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Bram Stoker's Dracula

By Gary Wien

originally published: 09/27/2018

Bram Stoker's Dracula

Long before we had Twilight and True Blood, one vampire ruled them all - Dracula.  Bram Stoker’s classic horror novel brought Count Dracula from Transylvania to Victorian London.  In this blood thirsty tale of terror, the city seems helpless against his power, and only one man, Dr. Van Helsing, can stop the carnage.  But to do this, he must uncover the vampire’s lair and pierce his heart with a wooden stake.  

As Halloween tales go, this ranks at or near the very top, but Charles Morey was never happy with the adaptations of Dracula on stage, so he wrote his own.  Centenary Stage opens their 2018-19 season with Morey’s adaptation of Bram Stoker’s Dracula - one that strives to be as faithful to the classic novel as possible.  The production runs from October 12 through October 28 in the Lackland Performing Arts Center in Hackettstown, New Jersey.

Morey, who directs the production, spoke with New Jersey Stage about the play.

What is it about the Dracula story that still captivates people more than 100 years since first being published?

Stoker managed to tap into something that was mythic - a potent brew of fear and death; hope for the afterlife; and the nexus where sex, God and death meet in some strange, psychological way that we don’t fully understand.  That’s why it fascinates us and terrifies us.   



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In some ways, when Dracula was first written in 1896 it was accepted as a pot boiler like a gothic, mystery thriller. But he tapped in all kinds of mythic elements.  It’s very much tied up in Christian symbology where the blood is the life.  It’s tied up in sex - at a point in 1896 when Freudian ideas were beginning to reveal themselves.  He just tapped right into a very potent brew and it’s fascinating.  Vampire myths are ancient; they go back to the earliest recorded history, but mostly existed in Eastern Europe.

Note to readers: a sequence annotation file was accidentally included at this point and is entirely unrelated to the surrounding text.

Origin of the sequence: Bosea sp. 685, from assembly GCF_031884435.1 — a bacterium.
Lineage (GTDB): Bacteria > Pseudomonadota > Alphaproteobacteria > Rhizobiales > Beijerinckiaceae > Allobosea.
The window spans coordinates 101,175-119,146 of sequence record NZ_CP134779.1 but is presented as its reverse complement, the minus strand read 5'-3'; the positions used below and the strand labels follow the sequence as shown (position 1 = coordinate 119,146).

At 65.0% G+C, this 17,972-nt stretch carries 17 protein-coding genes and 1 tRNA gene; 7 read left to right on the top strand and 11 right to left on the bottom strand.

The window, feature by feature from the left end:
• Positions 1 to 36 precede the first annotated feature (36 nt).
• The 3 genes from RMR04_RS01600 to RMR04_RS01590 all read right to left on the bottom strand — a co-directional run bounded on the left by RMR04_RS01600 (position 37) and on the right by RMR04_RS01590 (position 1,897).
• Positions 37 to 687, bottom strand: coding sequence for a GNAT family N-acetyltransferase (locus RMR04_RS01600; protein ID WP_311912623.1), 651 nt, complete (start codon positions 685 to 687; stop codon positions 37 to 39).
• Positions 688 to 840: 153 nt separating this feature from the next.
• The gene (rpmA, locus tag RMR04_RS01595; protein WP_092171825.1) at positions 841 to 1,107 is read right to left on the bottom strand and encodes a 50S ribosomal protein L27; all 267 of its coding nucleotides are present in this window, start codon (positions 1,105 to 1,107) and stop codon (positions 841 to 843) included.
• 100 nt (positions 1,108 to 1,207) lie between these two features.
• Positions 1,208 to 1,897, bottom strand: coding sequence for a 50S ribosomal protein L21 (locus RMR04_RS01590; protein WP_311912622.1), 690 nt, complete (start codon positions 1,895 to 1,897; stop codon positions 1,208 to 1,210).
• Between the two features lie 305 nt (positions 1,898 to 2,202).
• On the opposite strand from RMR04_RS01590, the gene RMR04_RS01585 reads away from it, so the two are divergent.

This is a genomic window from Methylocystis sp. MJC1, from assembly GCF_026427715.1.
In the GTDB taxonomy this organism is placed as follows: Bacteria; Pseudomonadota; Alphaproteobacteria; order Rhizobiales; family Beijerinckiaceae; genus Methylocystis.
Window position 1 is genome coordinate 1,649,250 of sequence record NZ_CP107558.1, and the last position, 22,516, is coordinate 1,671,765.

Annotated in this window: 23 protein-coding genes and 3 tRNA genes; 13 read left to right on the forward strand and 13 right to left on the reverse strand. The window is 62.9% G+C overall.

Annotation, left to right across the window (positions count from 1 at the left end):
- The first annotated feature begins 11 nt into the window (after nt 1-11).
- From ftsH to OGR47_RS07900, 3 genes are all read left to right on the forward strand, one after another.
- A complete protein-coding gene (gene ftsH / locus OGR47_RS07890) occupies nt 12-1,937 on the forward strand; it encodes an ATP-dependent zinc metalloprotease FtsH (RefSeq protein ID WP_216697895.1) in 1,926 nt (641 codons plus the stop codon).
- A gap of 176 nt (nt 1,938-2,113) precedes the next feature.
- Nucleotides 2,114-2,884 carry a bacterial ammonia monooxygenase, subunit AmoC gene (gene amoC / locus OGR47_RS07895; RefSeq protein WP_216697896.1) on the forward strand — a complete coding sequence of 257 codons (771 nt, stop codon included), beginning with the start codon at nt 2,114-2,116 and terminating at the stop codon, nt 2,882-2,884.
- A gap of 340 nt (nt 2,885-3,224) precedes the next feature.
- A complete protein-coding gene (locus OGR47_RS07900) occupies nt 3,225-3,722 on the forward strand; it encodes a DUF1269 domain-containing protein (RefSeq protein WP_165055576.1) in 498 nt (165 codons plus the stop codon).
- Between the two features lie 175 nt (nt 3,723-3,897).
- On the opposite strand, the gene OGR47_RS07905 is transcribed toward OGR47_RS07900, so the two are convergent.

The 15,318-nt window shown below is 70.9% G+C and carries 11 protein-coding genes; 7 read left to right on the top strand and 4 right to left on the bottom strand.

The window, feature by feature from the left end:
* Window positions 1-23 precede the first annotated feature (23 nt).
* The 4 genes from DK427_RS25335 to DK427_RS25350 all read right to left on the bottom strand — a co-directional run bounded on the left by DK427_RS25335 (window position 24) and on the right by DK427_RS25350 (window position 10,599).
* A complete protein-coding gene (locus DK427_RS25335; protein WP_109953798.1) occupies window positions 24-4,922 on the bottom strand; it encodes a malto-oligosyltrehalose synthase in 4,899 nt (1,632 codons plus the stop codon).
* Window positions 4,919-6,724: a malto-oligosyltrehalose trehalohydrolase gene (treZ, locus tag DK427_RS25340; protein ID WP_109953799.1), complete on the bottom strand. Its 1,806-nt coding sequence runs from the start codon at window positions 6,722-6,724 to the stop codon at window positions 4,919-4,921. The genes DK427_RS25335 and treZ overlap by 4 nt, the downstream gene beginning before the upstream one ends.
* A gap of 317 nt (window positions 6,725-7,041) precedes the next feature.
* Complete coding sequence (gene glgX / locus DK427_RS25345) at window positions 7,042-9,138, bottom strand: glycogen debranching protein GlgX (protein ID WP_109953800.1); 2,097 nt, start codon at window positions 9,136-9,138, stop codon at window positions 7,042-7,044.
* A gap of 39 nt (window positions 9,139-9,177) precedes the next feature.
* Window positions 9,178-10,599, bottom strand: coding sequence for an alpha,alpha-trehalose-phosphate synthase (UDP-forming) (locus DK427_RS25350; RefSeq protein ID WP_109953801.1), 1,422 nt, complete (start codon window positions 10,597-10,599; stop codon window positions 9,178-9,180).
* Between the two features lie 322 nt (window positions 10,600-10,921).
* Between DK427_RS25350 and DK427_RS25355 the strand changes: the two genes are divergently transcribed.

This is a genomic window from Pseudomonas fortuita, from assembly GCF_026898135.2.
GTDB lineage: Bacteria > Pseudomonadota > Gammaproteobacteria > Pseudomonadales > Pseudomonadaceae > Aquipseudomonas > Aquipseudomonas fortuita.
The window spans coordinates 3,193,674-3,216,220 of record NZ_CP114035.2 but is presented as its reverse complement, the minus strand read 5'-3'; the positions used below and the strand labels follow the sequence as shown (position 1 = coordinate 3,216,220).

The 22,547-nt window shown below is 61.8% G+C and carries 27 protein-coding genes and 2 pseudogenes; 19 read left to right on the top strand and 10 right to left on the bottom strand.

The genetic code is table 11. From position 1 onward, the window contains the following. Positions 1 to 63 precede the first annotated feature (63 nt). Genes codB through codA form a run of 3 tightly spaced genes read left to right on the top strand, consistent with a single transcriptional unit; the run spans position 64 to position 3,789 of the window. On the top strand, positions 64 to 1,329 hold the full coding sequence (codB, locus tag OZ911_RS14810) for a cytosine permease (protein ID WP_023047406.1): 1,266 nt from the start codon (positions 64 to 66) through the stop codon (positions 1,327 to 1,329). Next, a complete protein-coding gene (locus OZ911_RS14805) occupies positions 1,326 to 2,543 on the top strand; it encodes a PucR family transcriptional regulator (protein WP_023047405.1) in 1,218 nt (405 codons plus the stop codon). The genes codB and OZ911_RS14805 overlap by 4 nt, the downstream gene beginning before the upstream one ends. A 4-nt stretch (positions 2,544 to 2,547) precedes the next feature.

Lord Byron wrote a fragment of a vampire story loosely based out of a poem he wrote called The Giour.  John William Polidori, turned it into a novel called The Vampyre which was published in 1819.  This was kind of the first modern vampire; one that ultimately developed into the Dracula we know from Bram Stoker.

Bram Stoker's DraculaIs this a topic that you were already interested in or did you learn such things while doing research for your play?

I basically researched that while doing the adaptation.  I first read the novel when I was 13-14 years old. I distinctly remember sitting up late in bed reading the book and it scared the pants off of me! Then I read it again when I was in college.  I’ve just always loved the novel.

I’ve been in a very bad version of it and I’d seen the standard version.  I wrote this adaptation in 1989. The ones up to that point were very creaky because they were old or were very camp, done in tongue and cheek.  I always had an enormous amount of respect for the novel and I thought I would try to write one that’s a faithful adaptation, which would be scary and creepy and tap into all these mythic elements.

Were there specific themes you thought the other adaptations were missing?

Yes, in particular, the earlier adaptations completely omit the first quarter of the novel which happens in Transylvania.  Many move the story entirely to London.  The novel starts in Transylvania in the spring and ends in Transylvania in the late fall.  The art of the seasons is very much part of the mythic sensibility.  The journey from Transylvania to England and the chase back to Transylvania is also an important part of the story which they all omit.

And there’s another thing which I think is important.  Every vampire story you’ve ever seen has good guys holding up a cross and the vampire shrinking back from it because of the religious power of the cross.  But none of them ever deal with what they’re actually talking about, which is the Christian ethics - an incredibly potent myth.  The novel is written from the point of view of a believer.  Stoker was a good Catholic.  This posits the vampire as the Anti-Christ and the only thing that can defeat him is the goodness of Christ.